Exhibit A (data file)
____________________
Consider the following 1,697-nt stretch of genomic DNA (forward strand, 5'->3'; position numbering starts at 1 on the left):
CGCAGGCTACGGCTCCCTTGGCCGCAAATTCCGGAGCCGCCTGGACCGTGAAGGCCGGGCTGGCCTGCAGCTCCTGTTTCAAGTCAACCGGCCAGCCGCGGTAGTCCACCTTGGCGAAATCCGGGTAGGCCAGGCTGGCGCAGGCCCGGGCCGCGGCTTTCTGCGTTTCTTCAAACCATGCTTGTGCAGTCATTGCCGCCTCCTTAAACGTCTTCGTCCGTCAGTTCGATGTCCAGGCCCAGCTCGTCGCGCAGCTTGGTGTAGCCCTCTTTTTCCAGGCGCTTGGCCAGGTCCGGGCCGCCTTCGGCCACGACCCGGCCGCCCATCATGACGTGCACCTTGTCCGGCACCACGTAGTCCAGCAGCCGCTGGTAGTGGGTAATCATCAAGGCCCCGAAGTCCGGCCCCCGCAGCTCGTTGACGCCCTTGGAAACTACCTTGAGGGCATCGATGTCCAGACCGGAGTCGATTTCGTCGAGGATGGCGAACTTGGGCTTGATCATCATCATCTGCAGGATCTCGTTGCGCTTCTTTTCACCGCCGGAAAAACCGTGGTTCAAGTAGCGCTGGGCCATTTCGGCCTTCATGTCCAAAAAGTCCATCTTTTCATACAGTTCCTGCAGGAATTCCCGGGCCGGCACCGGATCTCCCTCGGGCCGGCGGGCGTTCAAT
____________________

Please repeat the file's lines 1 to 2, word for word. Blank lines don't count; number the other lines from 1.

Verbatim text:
Consider the following 1,697-nt stretch of genomic DNA (forward strand, 5'->3'; position numbering starts at 1 on the left):
CGCAGGCTACGGCTCCCTTGGCCGCAAATTCCGGAGCCGCCTGGACCGTGAAGGCCGGGCTGGCCTGCAGCTCCTGTTTCAAGTCAACCGGCCAGCCGCGGTAGTCCACCTTGGCGAAATCCGGGTAGGCCAGGCTGGCGCAGGCCCGGGCCGCGGCTTTCTGCGTTTCTTCAAACCATGCTTGTGCAGTCATTGCCGCCTCCTTAAACGTCTTCGTCCGTCAGTTCGATGTCCAGGCCCAGCTCGTCGCGCAGCTTGGTGTAGCCCTCTTTTTCCAGGCGCTTGGCCAGGTCCGGGCCGCCTTCGGCCACGACCCGGCCGCCCATCATGACGTGCACCTTGTCCGGCACCACGTAGTCCAGCAGCCGCTGGTAGTGGGTAATCATCAAGGCCCCGAAGTCCGGCCCCCGCAGCTCGTTGACGCCCTTGGAAACTACCTTGAGGGCATCGATGTCCAGACCGGAGTCGATTTCGTCGAGGATGGCGAACTTGGGCTTGATCATCATCATCTGCAGGATCTCGTTGCGCTTCTTTTCACCGCCGGAAAAACCGTGGTTCAAGTAGCGCTGGGCCATTTCGGCCTTCATGTCCAAAAAGTCCATCTTTTCATACAGTTCCTGCAGGAATTCCCGGGCCGGCACCGGATCTCCCTCGGGCCGGCGGGCGTTCAAT